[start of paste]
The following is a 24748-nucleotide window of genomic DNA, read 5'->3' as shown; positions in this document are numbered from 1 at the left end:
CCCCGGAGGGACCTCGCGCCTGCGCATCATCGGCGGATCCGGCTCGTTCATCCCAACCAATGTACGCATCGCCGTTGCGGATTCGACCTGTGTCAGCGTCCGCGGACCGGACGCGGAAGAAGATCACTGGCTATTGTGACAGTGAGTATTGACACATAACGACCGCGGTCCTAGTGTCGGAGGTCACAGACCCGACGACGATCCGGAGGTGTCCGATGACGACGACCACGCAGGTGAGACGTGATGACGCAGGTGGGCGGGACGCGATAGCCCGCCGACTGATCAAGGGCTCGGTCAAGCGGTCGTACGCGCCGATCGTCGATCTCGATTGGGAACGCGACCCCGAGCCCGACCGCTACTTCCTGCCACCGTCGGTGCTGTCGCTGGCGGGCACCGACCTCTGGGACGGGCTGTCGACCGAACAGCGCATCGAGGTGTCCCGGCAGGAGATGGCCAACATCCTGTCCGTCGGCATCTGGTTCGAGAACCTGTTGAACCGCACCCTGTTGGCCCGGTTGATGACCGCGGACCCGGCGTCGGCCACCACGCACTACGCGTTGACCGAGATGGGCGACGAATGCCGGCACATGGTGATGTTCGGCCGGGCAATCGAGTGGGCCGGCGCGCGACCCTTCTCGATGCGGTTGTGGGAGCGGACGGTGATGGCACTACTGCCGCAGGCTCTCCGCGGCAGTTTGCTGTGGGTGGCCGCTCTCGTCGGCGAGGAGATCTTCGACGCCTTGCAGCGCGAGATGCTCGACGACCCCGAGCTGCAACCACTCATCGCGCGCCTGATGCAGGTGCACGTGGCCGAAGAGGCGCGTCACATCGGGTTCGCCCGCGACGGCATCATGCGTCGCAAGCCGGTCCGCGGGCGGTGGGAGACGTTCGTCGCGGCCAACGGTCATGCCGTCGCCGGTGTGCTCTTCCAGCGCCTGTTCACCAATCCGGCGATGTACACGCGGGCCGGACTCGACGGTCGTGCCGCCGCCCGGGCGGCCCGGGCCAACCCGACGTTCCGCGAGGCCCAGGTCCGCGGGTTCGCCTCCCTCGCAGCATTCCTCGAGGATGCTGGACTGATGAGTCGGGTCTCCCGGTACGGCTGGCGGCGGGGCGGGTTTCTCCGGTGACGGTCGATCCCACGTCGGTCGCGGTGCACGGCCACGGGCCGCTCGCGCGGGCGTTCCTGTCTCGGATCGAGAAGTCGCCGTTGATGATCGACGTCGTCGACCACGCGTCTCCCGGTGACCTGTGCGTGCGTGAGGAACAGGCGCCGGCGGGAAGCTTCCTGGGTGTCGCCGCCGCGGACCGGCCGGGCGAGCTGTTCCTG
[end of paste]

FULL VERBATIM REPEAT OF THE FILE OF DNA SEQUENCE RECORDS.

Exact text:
The following is a 24748-nucleotide window of genomic DNA, read 5'->3' as shown; positions in this document are numbered from 1 at the left end:
CCCCGGAGGGACCTCGCGCCTGCGCATCATCGGCGGATCCGGCTCGTTCATCCCAACCAATGTACGCATCGCCGTTGCGGATTCGACCTGTGTCAGCGTCCGCGGACCGGACGCGGAAGAAGATCACTGGCTATTGTGACAGTGAGTATTGACACATAACGACCGCGGTCCTAGTGTCGGAGGTCACAGACCCGACGACGATCCGGAGGTGTCCGATGACGACGACCACGCAGGTGAGACGTGATGACGCAGGTGGGCGGGACGCGATAGCCCGCCGACTGATCAAGGGCTCGGTCAAGCGGTCGTACGCGCCGATCGTCGATCTCGATTGGGAACGCGACCCCGAGCCCGACCGCTACTTCCTGCCACCGTCGGTGCTGTCGCTGGCGGGCACCGACCTCTGGGACGGGCTGTCGACCGAACAGCGCATCGAGGTGTCCCGGCAGGAGATGGCCAACATCCTGTCCGTCGGCATCTGGTTCGAGAACCTGTTGAACCGCACCCTGTTGGCCCGGTTGATGACCGCGGACCCGGCGTCGGCCACCACGCACTACGCGTTGACCGAGATGGGCGACGAATGCCGGCACATGGTGATGTTCGGCCGGGCAATCGAGTGGGCCGGCGCGCGACCCTTCTCGATGCGGTTGTGGGAGCGGACGGTGATGGCACTACTGCCGCAGGCTCTCCGCGGCAGTTTGCTGTGGGTGGCCGCTCTCGTCGGCGAGGAGATCTTCGACGCCTTGCAGCGCGAGATGCTCGACGACCCCGAGCTGCAACCACTCATCGCGCGCCTGATGCAGGTGCACGTGGCCGAAGAGGCGCGTCACATCGGGTTCGCCCGCGACGGCATCATGCGTCGCAAGCCGGTCCGCGGGCGGTGGGAGACGTTCGTCGCGGCCAACGGTCATGCCGTCGCCGGTGTGCTCTTCCAGCGCCTGTTCACCAATCCGGCGATGTACACGCGGGCCGGACTCGACGGTCGTGCCGCCGCCCGGGCGGCCCGGGCCAACCCGACGTTCCGCGAGGCCCAGGTCCGCGGGTTCGCCTCCCTCGCAGCATTCCTCGAGGATGCTGGACTGATGAGTCGGGTCTCCCGGTACGGCTGGCGGCGGGGCGGGTTTCTCCGGTGACGGTCGATCCCACGTCGGTCGCGGTGCACGGCCACGGGCCGCTCGCGCGGGCGTTCCTGTCTCGGATCGAGAAGTCGCCGTTGATGATCGACGTCGTCGACCACGCGTCTCCCGGTGACCTGTGCGTGCGTGAGGAACAGGCGCCGGCGGGAAGCTTCCTGGGTGTCGCCGCCGCGGACCGGCCGGGCGAGCTGTTCCTG